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Evergrande’s Proposed Shift From Real Estate To Electric Vehicles Fails To Convince – Forbes



Hui Ka Yan has finally revealed his plan to save China Evergrande. He wants the embattled property developer to shift its focus from real estate to manufacturing electric vehicles, but skepticism abounds.

Despite having never sold a vehicle, Hui’s aim is to turn away from Evergrande’s main business and become an EV maker within the next decade, the state-run Securities Times reported late Friday evening, citing an internal meeting held on October 22.

The proposal sent shares of his Hong Kong-listed EV unit, China Evergrande New Energy Vehicle Group, soaring as much as 17% on Monday before closing the day with a gain of 11.4%. But the company still trades at just a fraction of its peak market value of $86.7 billion that it reached in mid-April after tumbling 94% since then.

Analysts, however, have expressed their skepticism. It remains unclear whether Evergrande, now close to collapsing under $305 billion in total liabilities, has the expertise or capital to compete in China’s increasingly crowded EV field.

“Evergrande used to have a strategy of buy, buy and buy,” says John Zeng, a Shanghai-based director of China forecasting at consultancy LMC Automotive, referring to the property developer’s previous EV-related acquisitions. “Its approach was very simple and unpolished, and no one really knows how much technology it has mastered. ”

Hui currently has a net worth of $11.6 billion that is largely based on dividend payouts received over the years. He was a former steel factory worker when he first established Evergrande in 1997. Although he had no prior experience in producing EVs when he first announced his ambition to do so in 2019, he has since funneled more than $1 billion into a series of acquisitions that saw him gain control of National Electric Vehicle Sweden AB (NEVS) and buy a majority stake in battery maker Shanghai CENAT New Energy. The company said its first EV model Hengchi would be delivered from its Tianjin factory early next year, according to an October 11 post published on Evergrande’s website.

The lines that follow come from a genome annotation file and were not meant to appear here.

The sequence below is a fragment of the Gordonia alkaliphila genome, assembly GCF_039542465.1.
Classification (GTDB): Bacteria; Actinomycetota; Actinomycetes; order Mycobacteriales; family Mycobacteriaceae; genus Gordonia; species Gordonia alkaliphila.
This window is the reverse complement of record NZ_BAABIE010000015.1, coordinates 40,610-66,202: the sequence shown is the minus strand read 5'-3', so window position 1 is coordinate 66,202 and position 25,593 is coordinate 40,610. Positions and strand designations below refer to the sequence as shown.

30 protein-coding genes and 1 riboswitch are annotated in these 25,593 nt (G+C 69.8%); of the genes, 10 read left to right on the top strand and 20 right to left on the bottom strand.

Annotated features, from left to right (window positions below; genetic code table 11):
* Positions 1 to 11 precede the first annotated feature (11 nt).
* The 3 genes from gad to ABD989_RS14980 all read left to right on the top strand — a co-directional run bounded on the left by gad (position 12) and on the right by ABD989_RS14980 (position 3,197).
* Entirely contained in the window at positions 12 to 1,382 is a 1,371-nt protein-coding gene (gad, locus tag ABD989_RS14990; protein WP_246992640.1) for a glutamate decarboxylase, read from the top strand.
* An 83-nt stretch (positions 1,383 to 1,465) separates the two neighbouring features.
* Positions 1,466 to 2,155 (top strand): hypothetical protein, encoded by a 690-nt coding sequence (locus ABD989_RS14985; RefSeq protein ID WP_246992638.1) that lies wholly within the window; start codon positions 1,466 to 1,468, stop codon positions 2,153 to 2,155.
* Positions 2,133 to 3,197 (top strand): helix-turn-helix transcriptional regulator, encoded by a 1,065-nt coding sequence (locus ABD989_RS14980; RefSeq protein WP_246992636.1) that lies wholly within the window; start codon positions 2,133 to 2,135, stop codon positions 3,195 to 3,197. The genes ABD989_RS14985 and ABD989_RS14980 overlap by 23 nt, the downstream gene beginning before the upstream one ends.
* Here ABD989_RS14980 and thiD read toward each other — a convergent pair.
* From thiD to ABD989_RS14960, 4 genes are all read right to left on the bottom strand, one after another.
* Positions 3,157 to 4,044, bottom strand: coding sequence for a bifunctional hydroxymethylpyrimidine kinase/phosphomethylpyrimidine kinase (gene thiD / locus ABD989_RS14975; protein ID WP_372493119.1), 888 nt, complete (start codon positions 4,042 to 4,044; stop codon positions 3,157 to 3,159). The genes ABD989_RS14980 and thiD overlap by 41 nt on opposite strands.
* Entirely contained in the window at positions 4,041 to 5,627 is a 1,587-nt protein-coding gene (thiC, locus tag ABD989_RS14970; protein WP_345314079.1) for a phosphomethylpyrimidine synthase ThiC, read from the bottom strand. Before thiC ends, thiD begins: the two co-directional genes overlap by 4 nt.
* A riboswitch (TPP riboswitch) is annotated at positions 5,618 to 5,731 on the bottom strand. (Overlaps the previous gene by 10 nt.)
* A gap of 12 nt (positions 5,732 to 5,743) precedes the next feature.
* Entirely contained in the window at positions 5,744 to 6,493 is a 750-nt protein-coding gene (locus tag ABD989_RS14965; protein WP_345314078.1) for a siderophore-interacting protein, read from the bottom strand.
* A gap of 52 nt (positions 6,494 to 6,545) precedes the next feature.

But its EV unit warned less than a month ago that it was encountering a “serious shortage of funds,” according to a September 24 stock exchange filing. The company said it had “suspended paying some of its operating expenses and some suppliers have suspended supplying for projects.”

Evergrande itself warned last week that there was “no guarantee” it will be able to meet its financial obligations. The company did not respond to emailed requests for comment.

Even if Hui eventually manages to begin producing EVs, how he would sell them is another question with no clear answer, says Yale Zhang, managing director of Shanghai-based consultancy Automotive Foresight.

“Building a sales channel from scratch is very capital intensive, and Evergrande doesn’t appear to have channels of its own,” says Zhang. “Plus, its current model is a concept car that is still quite some distance away from mass manufacturing and selling.”